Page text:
Today, while trying to deploy a fresh scratch org, I received a familiar error.

The signup request failed because this organization has reached its active scratch org limit

Typically the way to handle this is to run a force:org:delete request from Salesforce CLI, to clean up an old scratch org that is no longer needed, but which hasn't yet expired on its own. Alternatively, one can log into the devhub org, to access and delete a scratch org via the UI.

For my dev hub, I have a limit of three scratch orgs. However only one org is showing up as existing, both via the command line and in the UI. I believe I hit the limit because I had to keep retrying the creation command, due to its timing out several times today. But it seems that one part of Salesforce believes the failed org exists, and another part does not. How can I fix this?

1 Answer 1


After googling around for a while, I found out that there is a ScratchOrgInfo record in the dev hub which precedes the scratch org record, and which remains in the database after the org has expired or been manually deleted. According to the docs:

ScratchOrgInfo Represents a scratch org and its audit log. Use this object to create a scratch org and keep a log of its creation and deletion. This object is available in API version 41.0 and later.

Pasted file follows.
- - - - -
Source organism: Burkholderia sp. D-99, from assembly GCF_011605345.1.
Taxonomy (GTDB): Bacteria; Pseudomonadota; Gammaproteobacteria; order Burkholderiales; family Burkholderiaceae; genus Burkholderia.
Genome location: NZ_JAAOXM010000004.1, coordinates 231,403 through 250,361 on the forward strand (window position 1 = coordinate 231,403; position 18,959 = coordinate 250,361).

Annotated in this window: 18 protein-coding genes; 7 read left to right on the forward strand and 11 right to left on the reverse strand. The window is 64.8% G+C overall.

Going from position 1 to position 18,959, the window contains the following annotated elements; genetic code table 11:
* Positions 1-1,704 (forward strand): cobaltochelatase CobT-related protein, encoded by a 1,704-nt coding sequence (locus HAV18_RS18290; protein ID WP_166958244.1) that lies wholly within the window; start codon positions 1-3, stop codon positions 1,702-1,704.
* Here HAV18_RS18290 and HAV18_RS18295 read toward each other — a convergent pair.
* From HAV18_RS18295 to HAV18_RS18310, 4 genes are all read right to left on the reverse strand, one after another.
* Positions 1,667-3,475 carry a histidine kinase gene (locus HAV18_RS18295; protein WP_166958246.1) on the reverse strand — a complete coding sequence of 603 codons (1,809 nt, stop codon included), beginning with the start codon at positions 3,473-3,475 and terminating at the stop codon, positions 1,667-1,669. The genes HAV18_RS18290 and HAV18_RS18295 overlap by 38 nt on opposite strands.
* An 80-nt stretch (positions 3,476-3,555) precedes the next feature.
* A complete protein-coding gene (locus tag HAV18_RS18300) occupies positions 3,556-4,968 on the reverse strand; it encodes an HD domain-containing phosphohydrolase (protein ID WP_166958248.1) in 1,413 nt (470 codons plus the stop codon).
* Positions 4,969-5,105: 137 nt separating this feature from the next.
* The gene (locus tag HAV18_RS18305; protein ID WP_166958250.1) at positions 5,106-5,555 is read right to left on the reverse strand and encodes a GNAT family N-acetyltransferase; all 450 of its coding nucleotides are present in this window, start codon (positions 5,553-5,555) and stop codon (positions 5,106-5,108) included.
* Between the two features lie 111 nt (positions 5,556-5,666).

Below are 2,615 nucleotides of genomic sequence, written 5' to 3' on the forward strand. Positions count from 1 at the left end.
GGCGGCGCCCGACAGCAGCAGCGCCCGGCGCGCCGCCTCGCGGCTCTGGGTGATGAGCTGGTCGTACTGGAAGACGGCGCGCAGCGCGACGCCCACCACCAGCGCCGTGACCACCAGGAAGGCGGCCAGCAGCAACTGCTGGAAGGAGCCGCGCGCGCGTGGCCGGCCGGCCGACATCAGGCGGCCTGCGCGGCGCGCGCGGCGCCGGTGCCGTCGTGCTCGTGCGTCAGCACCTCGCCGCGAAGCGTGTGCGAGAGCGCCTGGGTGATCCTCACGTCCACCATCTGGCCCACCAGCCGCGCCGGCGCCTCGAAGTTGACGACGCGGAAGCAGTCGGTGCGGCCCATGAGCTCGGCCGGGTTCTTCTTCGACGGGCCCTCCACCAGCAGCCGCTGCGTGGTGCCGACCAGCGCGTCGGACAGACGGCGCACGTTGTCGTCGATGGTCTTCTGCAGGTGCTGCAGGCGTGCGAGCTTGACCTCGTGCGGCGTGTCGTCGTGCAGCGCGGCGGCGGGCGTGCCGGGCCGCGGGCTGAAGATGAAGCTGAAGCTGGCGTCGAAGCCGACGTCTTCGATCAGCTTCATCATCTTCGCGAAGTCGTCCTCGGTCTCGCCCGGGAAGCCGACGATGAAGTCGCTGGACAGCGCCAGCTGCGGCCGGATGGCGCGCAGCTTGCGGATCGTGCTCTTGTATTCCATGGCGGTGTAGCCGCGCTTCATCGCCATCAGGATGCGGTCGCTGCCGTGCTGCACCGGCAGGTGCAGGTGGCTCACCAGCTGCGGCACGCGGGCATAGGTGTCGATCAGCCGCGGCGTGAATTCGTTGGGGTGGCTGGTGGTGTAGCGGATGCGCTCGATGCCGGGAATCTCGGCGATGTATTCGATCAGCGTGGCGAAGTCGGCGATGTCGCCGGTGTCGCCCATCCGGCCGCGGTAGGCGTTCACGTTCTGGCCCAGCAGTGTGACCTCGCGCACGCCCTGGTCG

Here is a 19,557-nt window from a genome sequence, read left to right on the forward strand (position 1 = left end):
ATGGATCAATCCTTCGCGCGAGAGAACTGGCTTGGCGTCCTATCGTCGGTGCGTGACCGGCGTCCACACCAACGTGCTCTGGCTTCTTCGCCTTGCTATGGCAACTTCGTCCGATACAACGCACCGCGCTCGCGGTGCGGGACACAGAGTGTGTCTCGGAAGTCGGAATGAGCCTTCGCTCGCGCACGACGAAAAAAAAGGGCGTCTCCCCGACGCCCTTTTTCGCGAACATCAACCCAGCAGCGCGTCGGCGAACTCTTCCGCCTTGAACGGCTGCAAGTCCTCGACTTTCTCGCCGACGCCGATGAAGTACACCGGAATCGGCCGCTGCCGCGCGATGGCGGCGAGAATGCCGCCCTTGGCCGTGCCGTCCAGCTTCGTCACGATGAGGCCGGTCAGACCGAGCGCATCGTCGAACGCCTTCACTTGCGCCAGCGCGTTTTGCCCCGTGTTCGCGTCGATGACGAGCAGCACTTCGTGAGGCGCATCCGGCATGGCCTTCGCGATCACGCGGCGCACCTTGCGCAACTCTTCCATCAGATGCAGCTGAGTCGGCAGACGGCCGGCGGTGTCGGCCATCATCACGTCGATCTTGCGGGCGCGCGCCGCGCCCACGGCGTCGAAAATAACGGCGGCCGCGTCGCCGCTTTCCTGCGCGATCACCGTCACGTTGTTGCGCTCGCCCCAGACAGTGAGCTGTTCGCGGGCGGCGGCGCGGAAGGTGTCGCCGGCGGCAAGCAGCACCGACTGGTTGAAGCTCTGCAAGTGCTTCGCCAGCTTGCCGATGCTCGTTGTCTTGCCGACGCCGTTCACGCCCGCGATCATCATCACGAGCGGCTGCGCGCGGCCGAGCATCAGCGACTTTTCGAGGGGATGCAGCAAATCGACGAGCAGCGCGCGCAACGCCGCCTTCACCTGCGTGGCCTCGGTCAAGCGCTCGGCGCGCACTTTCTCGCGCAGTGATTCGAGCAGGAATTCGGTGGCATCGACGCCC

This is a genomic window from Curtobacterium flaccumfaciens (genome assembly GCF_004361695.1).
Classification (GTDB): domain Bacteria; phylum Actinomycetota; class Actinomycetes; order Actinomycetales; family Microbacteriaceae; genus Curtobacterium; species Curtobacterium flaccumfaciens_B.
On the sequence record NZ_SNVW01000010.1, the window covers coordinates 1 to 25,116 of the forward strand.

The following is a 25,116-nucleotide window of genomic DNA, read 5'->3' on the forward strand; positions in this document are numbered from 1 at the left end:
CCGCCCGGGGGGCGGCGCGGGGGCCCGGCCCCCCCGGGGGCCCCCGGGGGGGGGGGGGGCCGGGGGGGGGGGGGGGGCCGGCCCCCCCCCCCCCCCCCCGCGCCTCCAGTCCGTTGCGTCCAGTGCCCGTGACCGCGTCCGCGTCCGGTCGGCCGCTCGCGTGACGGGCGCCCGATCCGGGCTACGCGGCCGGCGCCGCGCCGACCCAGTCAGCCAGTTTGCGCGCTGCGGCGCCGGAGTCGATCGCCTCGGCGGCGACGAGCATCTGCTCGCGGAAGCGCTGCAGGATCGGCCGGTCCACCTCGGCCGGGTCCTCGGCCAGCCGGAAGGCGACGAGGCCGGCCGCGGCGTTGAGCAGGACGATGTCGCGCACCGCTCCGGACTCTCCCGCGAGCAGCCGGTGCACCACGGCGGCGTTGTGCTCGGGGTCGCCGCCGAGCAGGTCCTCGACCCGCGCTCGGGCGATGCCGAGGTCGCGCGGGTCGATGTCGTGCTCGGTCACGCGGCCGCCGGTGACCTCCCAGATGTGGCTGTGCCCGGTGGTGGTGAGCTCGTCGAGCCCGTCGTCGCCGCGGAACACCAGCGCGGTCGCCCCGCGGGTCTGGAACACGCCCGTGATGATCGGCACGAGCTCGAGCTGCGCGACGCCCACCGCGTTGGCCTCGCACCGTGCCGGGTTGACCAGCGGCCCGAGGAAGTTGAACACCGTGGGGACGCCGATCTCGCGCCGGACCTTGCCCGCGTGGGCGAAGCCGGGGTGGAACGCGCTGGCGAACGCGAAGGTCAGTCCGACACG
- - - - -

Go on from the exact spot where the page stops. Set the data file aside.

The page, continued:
Because scratch org creation was timing out, ScratchOrgInfo records existed in the dev hub, while the scratch org records themselves were still pending. Thus only one scratch org was visible to end users, while the system recognized three. It appears then that the limit is actually against active ScratchOrgInfo records, rather than active scratch orgs.

Through the developer console, I was able to select and delete ScratchOrgInfo records using the following query:

SELECT Id, Status, LoginUrl, ExpirationDate FROM ScratchOrgInfo ORDER BY ExpirationDate DESC
  • 2
    I wonder why scratchorginfo and scratchorg record doesn't have single atomicity to handle this issue. Even limits are based of scratchorginfo per your question. In my case force:org:list followed by force:org:delete has worked like charm always.
    – Mitesh
    Jan 28, 2020 at 3:52
  • Yeah, me too. I think the idea is that the scratch org record can expire and be deleted, whereas the scratchorginfo record maintains an audit log that is never deleted, for historical purposes (similar to a history table). But personally, I would just give them the same database table, and update a status field. Whatever :-) Jan 28, 2020 at 19:22

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